SOLID SURFACING was pioneered by DuPont as Corian some 30 years ago and is is now made by half a dozen manufacturers. It's nonporous, does not stain, and offers a large number of colors and patterns from which to choose. Installation is seamless, so there's no place for dirt to accumulate, and it can be curved in all different ways for a customized shape. Integral sinks can be added for a completely seamless installation. Because the surface is solid, without the thin decorative layer of laminate, scorch marks, scratches, and other defects can be sanded out or repaired. It will scratch, though, so you shouldn't cut directly on it. It's also not heat-resistant.

Cost: It's not cheap, ranging from $40 to $75 per square foot. It's less expensive than engineered stone and granite, but pricier than tile.

WOOD (Butcher Block) is the original solid surface. It works with many different kitchen styles, from tradition to contemporary, but today's trend is to mix it with other surfaces. Butcher block counters are warm, resilient, and long-wearing, and the forgiving surface is easy on your knives. Damaged areas can be scraped, sanded, and refinished to get a nearly new appearance. Wood countertops do require regular attention and ongoing applications of oil (as often as every four to eight weeks). Standing water will damage the wood and make it split or crack, so you need to mop up spills immediately. It's not heat-resistant, and it's vulnerable to burns. The biggest common myth about butcher block is that wood promotes bacteria, but that's not necessarily true. The capillary action of the dry wood makes germs disappear from the surface quickly.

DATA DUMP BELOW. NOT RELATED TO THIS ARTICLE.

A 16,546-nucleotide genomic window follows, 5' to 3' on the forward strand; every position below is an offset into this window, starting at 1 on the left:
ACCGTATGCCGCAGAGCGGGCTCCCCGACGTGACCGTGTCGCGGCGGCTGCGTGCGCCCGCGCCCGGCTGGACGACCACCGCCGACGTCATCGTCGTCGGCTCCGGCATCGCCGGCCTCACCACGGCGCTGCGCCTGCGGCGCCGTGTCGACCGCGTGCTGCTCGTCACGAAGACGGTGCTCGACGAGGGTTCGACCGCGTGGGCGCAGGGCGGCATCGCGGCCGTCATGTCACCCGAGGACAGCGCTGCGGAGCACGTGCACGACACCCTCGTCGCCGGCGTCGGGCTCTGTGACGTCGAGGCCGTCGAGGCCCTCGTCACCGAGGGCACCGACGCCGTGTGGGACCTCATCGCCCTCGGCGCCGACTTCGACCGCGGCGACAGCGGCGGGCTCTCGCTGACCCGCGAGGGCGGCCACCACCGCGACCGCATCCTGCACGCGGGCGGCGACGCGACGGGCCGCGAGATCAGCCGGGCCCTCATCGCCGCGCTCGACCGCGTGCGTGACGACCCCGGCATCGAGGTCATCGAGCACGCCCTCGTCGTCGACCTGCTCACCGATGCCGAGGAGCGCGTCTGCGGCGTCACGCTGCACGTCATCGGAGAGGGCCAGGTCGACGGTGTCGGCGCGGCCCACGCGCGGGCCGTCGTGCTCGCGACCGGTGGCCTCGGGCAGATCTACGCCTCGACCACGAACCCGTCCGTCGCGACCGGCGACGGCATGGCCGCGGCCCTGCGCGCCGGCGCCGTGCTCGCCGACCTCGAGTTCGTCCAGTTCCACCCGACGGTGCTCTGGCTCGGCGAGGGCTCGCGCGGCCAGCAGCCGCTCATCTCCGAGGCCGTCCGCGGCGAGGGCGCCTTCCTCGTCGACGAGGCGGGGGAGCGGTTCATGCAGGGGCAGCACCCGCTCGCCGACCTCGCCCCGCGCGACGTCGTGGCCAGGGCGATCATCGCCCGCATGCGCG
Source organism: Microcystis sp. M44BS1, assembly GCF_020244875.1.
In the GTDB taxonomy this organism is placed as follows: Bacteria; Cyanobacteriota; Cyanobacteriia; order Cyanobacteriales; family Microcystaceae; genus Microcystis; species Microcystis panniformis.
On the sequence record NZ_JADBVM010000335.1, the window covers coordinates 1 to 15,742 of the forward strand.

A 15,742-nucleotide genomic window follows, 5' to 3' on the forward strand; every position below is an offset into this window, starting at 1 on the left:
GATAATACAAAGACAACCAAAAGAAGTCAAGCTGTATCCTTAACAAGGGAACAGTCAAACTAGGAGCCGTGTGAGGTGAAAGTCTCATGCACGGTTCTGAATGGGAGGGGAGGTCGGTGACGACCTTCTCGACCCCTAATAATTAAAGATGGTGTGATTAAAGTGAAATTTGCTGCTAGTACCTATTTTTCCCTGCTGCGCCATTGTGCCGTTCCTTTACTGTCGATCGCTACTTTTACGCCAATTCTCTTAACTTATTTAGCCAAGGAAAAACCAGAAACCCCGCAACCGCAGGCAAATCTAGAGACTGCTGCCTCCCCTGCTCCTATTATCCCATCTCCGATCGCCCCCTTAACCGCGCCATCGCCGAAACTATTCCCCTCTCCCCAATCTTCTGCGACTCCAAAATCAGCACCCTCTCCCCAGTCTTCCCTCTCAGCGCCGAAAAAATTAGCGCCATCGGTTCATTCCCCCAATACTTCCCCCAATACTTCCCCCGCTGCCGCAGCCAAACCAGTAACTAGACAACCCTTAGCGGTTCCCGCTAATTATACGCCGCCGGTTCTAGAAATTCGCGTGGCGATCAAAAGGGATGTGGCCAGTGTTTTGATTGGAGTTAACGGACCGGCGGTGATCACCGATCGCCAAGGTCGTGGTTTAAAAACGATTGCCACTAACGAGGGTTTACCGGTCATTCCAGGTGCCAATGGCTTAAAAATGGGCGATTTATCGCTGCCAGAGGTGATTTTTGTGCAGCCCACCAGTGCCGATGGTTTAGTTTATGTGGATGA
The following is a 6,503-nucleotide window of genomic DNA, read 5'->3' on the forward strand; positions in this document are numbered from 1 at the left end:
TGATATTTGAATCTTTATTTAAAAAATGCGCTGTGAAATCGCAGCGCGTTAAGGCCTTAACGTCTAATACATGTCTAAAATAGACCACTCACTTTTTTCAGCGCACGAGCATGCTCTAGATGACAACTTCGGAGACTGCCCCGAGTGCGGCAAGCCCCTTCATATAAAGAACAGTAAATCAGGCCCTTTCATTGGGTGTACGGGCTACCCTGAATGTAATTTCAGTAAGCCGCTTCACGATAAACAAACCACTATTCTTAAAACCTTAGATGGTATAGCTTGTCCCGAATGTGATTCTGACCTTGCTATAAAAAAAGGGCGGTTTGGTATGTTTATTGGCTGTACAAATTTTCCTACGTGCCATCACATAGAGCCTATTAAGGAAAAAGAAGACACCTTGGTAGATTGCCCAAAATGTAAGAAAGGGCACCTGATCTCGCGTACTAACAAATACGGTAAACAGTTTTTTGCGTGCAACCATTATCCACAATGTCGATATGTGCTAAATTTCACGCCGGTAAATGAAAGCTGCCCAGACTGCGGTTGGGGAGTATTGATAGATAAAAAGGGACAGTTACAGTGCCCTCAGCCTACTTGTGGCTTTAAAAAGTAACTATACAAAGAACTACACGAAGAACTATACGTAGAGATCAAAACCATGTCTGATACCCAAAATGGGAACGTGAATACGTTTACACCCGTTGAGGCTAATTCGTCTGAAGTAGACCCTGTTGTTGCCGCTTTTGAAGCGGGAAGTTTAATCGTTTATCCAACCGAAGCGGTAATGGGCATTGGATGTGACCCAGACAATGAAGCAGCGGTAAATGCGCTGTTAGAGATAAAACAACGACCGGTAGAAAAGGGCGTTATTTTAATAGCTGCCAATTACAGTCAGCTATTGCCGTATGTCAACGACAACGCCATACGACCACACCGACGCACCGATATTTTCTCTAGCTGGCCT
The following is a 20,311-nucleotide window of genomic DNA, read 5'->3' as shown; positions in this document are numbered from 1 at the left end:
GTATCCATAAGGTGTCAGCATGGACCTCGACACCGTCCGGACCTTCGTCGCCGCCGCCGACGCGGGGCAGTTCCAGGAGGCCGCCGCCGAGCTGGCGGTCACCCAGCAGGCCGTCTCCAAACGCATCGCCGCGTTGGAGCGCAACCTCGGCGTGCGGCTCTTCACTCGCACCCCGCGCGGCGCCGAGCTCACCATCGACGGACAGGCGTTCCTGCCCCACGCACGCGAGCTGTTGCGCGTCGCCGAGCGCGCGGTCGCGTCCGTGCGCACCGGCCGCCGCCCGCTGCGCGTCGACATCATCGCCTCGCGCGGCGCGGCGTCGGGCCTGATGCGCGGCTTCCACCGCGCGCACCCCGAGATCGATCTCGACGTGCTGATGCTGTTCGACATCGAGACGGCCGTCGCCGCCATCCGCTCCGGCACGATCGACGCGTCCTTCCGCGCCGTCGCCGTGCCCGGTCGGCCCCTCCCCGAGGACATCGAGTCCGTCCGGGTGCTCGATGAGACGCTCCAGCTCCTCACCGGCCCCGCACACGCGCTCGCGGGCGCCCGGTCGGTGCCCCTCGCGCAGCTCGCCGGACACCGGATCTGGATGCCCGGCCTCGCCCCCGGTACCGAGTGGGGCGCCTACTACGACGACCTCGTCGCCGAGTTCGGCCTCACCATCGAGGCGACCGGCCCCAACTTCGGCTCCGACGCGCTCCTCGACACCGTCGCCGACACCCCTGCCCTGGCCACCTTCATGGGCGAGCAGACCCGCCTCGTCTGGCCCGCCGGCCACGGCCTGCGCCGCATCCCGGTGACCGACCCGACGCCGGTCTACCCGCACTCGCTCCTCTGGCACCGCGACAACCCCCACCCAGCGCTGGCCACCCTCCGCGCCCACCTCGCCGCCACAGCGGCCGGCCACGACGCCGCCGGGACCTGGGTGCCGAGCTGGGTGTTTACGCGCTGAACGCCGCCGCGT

Cost: Premium hard-rock maple butcher block, 1 1/2 inches thick, might start at $26 per square foot uninstalled.
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